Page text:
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  • Academic Joint Research Seminar

    Trauma and Resilience:
    Child Soldiers in Sierra Leone

    Tuesday, October 2, 2012
    8:30 PM

    New York Psychoanalytic Society & Institute continues its popular Academic Joint Research Seminar and is pleased to present Dr. Roberto Ravera who will present his research on “Trauma and Resilience: Child Soldiers in Sierra Leone.”

    The mechanism of embodied emotion occurs through mirror neurons, which have an implicit role in emotion recognition, as indicated by Rizzolatti and Gallese. Based on research with former child soldiers and juvenile inmates in Sierra Leone, Ravera and colleagues conclude that trauma related to experiences of war, violence and abandonment create a profound alteration in the mechanisms of emotion recognition and mirroring. Dr. Ravera will present narrative, clinical, and physiological data comparing these traumatized youth with control subjects.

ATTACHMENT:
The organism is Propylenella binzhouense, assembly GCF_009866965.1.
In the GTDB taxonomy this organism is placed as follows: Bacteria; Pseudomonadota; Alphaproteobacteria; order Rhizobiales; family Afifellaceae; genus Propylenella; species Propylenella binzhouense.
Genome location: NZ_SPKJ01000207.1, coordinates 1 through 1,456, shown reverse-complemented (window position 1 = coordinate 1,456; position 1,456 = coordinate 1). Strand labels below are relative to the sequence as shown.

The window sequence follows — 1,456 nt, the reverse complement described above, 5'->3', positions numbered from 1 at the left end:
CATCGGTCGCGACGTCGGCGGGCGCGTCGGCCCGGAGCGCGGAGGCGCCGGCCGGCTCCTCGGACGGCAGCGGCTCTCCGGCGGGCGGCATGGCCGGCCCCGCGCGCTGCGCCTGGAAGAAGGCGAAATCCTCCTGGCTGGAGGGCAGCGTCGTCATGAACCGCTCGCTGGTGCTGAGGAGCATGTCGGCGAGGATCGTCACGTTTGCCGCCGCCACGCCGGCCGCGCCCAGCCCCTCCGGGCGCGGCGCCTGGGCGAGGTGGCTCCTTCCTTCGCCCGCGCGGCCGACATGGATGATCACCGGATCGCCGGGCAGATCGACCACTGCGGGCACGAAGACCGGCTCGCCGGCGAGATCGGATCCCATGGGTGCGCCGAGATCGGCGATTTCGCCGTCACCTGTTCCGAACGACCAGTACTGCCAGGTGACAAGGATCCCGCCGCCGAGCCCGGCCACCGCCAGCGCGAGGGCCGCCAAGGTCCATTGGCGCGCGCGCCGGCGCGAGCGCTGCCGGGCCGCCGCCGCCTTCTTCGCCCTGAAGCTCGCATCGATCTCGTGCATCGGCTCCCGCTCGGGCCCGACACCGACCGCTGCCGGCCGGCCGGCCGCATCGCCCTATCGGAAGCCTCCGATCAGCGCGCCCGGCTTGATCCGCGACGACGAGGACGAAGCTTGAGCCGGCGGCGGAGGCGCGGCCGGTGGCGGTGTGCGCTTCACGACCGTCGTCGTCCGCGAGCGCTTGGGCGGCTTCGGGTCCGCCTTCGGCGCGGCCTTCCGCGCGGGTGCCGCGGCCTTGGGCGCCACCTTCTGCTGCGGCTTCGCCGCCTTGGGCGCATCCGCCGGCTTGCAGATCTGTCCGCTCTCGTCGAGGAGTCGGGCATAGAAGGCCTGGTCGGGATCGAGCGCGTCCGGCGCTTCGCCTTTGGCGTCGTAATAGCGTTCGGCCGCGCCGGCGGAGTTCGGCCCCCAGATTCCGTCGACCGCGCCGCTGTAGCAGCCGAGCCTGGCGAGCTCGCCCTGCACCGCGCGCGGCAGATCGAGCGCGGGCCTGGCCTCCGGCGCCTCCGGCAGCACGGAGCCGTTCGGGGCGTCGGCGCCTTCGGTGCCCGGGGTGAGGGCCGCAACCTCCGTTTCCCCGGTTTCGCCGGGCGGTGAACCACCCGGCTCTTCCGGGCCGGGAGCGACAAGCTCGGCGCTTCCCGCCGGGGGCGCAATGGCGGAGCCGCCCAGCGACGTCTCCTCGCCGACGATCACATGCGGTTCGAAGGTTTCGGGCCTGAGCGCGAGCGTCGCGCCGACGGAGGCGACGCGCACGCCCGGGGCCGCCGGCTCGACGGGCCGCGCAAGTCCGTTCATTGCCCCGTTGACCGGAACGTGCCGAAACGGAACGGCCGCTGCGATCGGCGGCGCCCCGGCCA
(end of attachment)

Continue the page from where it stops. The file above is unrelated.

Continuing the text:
Students, academics and clinical professionals in the analytic community are encouraged to attend. Members of the general public are also welcome.

    $ 10 Donation

    New York Psychoanalytic Society & Institute
    247 East 82nd Street (between 2nd and 3rd Avenues)
    The Marianne & Nicholas Young Auditorium


    Roberto Ravera is Director of the Psychology Department at the Hospital of San Remo and the Hospital of Imperia. He is Professor in Neuroscience and Clinical Psychology at the University of Genoa and a Professor at the School of Cognitive Psychotherapy at the University of Turin and Genoa. Since 2006, he has also been the Director of the Mental Health Project for Child Soldiers and Children in Sierra Leone, developing treatment and research in the areas of trauma, attachment and resilience.

    The Discussant for the evening will be Nathan Szajnberg, MD, the Wallerstein Research Fellow in Psychoanalysis; Visiting Professor, Columbia University; Training Analyst, Israel Psychoanalytic Society; and Faculty at NYPSI. He is also the author of the forthcoming Sheba and Solomon’s Return: Ethiopian Children in Israel.

guidance • support • stress • anxiety • depression • conflict • hyperactivity • identity disorders • socialization • self-esteem •
guidance • support • stress • anxiety • depression • conflict • hyperactivity • identity disorders • socialization • self-esteem •
guidance • support • stress • anxiety • depression • conflict • hyperactivity • identity disorders • socialization • self-esteem •